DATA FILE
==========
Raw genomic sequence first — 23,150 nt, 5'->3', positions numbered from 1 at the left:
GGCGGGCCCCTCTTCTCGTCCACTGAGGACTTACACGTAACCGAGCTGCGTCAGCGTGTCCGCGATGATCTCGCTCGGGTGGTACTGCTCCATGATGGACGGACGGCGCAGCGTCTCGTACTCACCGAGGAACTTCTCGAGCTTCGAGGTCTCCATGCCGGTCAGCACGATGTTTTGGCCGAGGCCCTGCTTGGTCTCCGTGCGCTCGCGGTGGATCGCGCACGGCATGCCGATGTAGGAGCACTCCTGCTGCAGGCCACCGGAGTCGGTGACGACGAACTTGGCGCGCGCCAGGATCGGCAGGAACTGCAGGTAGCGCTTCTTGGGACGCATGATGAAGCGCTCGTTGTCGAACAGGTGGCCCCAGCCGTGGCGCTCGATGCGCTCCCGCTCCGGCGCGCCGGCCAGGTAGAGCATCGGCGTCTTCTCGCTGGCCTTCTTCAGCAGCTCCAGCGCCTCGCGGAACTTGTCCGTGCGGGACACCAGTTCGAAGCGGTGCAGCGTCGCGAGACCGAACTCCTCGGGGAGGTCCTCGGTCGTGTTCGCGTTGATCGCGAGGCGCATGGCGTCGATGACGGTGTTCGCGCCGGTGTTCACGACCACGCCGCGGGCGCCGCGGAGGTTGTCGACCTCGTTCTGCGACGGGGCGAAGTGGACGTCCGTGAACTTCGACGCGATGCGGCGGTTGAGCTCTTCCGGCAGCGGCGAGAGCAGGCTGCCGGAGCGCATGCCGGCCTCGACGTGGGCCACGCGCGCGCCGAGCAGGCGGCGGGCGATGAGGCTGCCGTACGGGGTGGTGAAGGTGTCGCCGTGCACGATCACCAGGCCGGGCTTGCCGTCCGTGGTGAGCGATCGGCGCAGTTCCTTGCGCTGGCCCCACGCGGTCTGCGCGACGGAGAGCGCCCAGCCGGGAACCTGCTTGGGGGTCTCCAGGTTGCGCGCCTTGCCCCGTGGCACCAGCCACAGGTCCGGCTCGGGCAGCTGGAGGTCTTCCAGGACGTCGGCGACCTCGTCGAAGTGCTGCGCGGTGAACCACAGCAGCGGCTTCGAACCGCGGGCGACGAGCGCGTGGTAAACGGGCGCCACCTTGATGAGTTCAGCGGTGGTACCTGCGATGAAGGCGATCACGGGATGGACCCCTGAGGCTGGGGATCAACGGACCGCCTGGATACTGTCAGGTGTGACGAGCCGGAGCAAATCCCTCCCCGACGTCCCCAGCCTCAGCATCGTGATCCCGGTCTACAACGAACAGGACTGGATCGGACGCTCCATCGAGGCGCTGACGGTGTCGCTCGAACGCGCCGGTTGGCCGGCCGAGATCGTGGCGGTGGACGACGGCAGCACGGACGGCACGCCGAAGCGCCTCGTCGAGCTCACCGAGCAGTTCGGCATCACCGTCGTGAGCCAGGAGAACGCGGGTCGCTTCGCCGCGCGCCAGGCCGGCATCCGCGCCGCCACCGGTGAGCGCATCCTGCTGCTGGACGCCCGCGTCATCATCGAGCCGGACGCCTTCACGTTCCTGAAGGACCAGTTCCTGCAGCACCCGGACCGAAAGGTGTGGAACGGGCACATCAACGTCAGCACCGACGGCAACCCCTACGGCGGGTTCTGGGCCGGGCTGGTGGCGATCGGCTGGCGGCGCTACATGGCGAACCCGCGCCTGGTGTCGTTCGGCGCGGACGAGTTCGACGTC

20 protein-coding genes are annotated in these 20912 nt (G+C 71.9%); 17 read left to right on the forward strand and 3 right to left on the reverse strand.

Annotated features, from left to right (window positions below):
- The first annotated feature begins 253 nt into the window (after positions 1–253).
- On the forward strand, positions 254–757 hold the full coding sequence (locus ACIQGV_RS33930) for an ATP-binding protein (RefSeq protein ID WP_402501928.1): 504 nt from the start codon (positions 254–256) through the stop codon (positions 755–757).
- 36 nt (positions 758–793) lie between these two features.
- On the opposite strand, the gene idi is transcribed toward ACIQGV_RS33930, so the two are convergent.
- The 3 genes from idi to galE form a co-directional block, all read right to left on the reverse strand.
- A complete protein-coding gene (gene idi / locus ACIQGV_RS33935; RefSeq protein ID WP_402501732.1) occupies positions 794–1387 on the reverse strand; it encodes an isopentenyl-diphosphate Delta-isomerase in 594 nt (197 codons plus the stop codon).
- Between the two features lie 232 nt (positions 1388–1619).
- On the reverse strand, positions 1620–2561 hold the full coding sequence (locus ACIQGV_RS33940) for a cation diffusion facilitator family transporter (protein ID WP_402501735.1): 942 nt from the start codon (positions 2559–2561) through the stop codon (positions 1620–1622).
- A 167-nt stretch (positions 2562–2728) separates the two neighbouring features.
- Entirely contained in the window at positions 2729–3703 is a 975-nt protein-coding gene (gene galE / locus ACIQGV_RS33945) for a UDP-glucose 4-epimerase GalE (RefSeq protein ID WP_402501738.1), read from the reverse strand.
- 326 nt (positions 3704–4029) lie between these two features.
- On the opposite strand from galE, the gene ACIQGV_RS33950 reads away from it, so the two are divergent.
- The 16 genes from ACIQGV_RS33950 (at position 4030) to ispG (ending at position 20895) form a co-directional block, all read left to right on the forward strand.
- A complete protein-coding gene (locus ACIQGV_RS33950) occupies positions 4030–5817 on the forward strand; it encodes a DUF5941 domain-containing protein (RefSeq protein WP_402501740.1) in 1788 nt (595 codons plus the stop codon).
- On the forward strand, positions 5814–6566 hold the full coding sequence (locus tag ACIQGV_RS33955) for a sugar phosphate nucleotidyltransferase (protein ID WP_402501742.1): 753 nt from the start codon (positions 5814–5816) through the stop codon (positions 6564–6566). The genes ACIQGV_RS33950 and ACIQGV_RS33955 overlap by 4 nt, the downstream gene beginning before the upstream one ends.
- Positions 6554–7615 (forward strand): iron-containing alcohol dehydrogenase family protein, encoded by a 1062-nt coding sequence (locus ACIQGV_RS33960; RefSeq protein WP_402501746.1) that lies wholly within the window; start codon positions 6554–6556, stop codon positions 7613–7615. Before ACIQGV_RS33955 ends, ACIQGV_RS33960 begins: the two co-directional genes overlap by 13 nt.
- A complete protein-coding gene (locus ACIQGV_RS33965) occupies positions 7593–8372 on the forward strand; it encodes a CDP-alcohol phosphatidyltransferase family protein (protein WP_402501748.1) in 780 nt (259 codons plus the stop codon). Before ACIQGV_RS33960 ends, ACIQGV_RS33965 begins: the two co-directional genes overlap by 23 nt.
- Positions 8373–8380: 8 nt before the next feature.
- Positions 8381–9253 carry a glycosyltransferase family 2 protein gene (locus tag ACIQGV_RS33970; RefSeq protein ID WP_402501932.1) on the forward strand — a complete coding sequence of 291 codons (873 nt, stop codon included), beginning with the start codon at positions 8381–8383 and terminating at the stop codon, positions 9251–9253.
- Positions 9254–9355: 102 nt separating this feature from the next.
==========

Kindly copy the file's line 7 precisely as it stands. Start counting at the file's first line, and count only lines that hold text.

- 36 nt (positions 758–793) lie between these two features.